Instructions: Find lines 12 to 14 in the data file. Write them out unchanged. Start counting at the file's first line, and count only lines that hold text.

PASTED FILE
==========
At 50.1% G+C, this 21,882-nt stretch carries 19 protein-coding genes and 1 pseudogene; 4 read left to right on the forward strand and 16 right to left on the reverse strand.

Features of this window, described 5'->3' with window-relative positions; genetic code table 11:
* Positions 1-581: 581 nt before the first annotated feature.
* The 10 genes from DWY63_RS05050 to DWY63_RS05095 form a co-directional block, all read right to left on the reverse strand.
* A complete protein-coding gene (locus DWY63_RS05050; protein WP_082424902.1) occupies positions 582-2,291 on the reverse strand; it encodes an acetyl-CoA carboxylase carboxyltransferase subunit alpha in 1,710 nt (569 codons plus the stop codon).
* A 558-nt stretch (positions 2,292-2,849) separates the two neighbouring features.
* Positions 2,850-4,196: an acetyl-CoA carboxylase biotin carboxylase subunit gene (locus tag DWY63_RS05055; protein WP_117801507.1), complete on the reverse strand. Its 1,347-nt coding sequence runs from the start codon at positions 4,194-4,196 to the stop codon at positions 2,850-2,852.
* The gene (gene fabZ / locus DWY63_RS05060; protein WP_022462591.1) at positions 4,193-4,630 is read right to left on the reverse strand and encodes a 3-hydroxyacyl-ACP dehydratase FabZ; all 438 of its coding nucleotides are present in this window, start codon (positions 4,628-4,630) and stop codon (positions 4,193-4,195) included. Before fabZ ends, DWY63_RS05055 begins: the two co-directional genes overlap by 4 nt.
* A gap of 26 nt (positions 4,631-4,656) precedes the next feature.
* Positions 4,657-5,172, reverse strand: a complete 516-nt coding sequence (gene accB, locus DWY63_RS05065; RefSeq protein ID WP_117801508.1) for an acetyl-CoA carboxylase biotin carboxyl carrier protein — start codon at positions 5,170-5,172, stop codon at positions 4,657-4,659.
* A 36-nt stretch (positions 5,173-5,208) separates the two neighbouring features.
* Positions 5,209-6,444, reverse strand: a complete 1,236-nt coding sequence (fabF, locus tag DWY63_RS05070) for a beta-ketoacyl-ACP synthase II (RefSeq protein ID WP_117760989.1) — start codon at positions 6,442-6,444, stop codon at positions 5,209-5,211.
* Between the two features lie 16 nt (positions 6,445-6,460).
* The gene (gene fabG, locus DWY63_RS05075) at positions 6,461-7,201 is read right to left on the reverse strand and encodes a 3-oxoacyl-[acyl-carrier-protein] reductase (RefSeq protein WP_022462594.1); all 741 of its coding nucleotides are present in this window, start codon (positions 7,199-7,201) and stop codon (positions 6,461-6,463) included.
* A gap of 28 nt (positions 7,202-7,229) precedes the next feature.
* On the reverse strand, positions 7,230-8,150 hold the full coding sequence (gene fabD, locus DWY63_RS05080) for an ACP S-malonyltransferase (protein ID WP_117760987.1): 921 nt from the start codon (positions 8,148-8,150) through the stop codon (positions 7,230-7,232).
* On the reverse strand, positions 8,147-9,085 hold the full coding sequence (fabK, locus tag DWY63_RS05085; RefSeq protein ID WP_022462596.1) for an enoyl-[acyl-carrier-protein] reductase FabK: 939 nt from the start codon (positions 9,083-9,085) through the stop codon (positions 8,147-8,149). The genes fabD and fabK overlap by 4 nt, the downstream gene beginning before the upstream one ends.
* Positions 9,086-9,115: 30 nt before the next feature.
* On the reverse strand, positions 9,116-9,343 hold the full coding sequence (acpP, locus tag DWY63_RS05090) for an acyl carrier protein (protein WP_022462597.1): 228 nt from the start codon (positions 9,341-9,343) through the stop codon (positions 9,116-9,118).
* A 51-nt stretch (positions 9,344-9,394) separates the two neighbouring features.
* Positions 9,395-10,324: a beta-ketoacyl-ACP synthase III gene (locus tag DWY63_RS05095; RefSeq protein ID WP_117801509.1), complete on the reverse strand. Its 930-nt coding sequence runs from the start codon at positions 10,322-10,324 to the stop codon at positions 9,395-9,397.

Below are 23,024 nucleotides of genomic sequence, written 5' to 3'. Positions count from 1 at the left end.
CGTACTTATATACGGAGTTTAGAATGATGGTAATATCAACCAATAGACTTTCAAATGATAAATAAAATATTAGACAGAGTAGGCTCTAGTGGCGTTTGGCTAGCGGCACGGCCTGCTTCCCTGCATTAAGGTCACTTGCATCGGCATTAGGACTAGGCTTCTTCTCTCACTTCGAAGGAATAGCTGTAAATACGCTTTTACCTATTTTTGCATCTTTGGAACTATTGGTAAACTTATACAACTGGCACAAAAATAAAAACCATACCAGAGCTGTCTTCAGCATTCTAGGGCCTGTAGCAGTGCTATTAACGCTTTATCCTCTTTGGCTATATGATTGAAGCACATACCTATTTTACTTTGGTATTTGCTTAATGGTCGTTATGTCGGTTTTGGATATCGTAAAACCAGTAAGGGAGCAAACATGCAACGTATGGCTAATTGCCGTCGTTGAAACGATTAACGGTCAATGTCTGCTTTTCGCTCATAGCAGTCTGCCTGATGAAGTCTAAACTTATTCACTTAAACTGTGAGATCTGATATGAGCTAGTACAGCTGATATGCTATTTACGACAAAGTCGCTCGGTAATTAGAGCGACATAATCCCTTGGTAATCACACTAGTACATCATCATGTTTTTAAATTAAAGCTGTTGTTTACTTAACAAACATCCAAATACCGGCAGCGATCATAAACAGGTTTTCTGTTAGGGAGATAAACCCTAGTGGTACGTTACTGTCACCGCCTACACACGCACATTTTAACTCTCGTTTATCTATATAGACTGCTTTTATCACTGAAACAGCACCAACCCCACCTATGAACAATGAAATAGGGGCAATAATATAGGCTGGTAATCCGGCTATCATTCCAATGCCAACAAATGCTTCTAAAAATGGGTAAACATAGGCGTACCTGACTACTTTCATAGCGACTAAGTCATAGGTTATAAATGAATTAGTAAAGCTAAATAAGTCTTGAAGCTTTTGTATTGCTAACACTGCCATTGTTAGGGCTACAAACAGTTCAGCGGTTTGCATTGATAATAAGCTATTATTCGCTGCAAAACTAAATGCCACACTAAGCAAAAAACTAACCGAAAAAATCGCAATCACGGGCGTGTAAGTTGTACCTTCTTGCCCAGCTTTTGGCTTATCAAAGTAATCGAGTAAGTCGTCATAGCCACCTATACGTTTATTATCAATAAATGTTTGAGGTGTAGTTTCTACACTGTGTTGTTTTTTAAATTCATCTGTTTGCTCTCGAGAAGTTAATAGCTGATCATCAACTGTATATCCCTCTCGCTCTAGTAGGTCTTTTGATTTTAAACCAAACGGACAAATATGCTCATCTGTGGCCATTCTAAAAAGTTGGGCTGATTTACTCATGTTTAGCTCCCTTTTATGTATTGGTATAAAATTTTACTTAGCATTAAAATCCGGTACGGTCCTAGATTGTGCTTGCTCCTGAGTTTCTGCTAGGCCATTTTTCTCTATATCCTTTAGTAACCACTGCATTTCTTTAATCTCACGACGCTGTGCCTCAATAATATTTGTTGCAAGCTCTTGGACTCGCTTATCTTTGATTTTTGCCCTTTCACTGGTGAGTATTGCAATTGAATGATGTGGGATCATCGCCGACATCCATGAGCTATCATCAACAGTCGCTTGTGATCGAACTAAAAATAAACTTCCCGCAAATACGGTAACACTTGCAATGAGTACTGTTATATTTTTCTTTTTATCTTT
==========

* Positions 5,209-6,444, reverse strand: a complete 1,236-nt coding sequence (fabF, locus tag DWY63_RS05070) for a beta-ketoacyl-ACP synthase II (RefSeq protein ID WP_117760989.1) — start codon at positions 6,442-6,444, stop codon at positions 5,209-5,211.
* Between the two features lie 16 nt (positions 6,445-6,460).
* The gene (gene fabG, locus DWY63_RS05075) at positions 6,461-7,201 is read right to left on the reverse strand and encodes a 3-oxoacyl-[acyl-carrier-protein] reductase (RefSeq protein WP_022462594.1); all 741 of its coding nucleotides are present in this window, start codon (positions 7,199-7,201) and stop codon (positions 6,461-6,463) included.